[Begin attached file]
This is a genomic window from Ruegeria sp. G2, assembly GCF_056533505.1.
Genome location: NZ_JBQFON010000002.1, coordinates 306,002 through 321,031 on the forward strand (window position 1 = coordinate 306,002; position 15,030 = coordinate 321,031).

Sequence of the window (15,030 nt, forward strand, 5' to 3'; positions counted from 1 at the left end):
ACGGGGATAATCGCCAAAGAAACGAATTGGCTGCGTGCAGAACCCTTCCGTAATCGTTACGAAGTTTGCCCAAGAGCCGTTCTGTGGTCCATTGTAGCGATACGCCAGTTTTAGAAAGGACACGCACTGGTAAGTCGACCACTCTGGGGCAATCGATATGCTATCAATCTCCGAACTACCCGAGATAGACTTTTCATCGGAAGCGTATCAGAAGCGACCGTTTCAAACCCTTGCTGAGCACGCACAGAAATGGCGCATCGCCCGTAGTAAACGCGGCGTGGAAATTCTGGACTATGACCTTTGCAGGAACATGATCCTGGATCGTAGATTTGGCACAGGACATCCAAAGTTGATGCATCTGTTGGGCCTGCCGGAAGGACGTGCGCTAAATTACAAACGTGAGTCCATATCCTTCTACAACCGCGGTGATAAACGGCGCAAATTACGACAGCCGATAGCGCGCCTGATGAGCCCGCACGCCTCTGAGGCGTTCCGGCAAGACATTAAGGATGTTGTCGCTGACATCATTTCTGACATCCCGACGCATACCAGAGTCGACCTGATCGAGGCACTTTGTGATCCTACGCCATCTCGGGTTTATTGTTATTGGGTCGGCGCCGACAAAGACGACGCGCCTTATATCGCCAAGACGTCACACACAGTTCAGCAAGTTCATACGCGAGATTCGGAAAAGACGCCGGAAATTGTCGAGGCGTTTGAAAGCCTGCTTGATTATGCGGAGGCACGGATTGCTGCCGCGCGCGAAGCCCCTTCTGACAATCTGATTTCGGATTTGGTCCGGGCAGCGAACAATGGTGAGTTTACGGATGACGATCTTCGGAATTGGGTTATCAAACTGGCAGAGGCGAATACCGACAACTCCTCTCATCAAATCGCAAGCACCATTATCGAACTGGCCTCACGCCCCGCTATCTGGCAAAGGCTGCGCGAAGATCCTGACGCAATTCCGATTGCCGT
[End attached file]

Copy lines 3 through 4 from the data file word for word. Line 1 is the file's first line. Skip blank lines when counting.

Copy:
Sequence of the window (15,030 nt, forward strand, 5' to 3'; positions counted from 1 at the left end):
ACGGGGATAATCGCCAAAGAAACGAATTGGCTGCGTGCAGAACCCTTCCGTAATCGTTACGAAGTTTGCCCAAGAGCCGTTCTGTGGTCCATTGTAGCGATACGCCAGTTTTAGAAAGGACACGCACTGGTAAGTCGACCACTCTGGGGCAATCGATATGCTATCAATCTCCGAACTACCCGAGATAGACTTTTCATCGGAAGCGTATCAGAAGCGACCGTTTCAAACCCTTGCTGAGCACGCACAGAAATGGCGCATCGCCCGTAGTAAACGCGGCGTGGAAATTCTGGACTATGACCTTTGCAGGAACATGATCCTGGATCGTAGATTTGGCACAGGACATCCAAAGTTGATGCATCTGTTGGGCCTGCCGGAAGGACGTGCGCTAAATTACAAACGTGAGTCCATATCCTTCTACAACCGCGGTGATAAACGGCGCAAATTACGACAGCCGATAGCGCGCCTGATGAGCCCGCACGCCTCTGAGGCGTTCCGGCAAGACATTAAGGATGTTGTCGCTGACATCATTTCTGACATCCCGACGCATACCAGAGTCGACCTGATCGAGGCACTTTGTGATCCTACGCCATCTCGGGTTTATTGTTATTGGGTCGGCGCCGACAAAGACGACGCGCCTTATATCGCCAAGACGTCACACACAGTTCAGCAAGTTCATACGCGAGATTCGGAAAAGACGCCGGAAATTGTCGAGGCGTTTGAAAGCCTGCTTGATTATGCGGAGGCACGGATTGCTGCCGCGCGCGAAGCCCCTTCTGACAATCTGATTTCGGATTTGGTCCGGGCAGCGAACAATGGTGAGTTTACGGATGACGATCTTCGGAATTGGGTTATCAAACTGGCAGAGGCGAATACCGACAACTCCTCTCATCAAATCGCAAGCACCATTATCGAACTGGCCTCACGCCCCGCTATCTGGCAAAGGCTGCGCGAAGATCCTGACGCAATTCCGATTGCCGT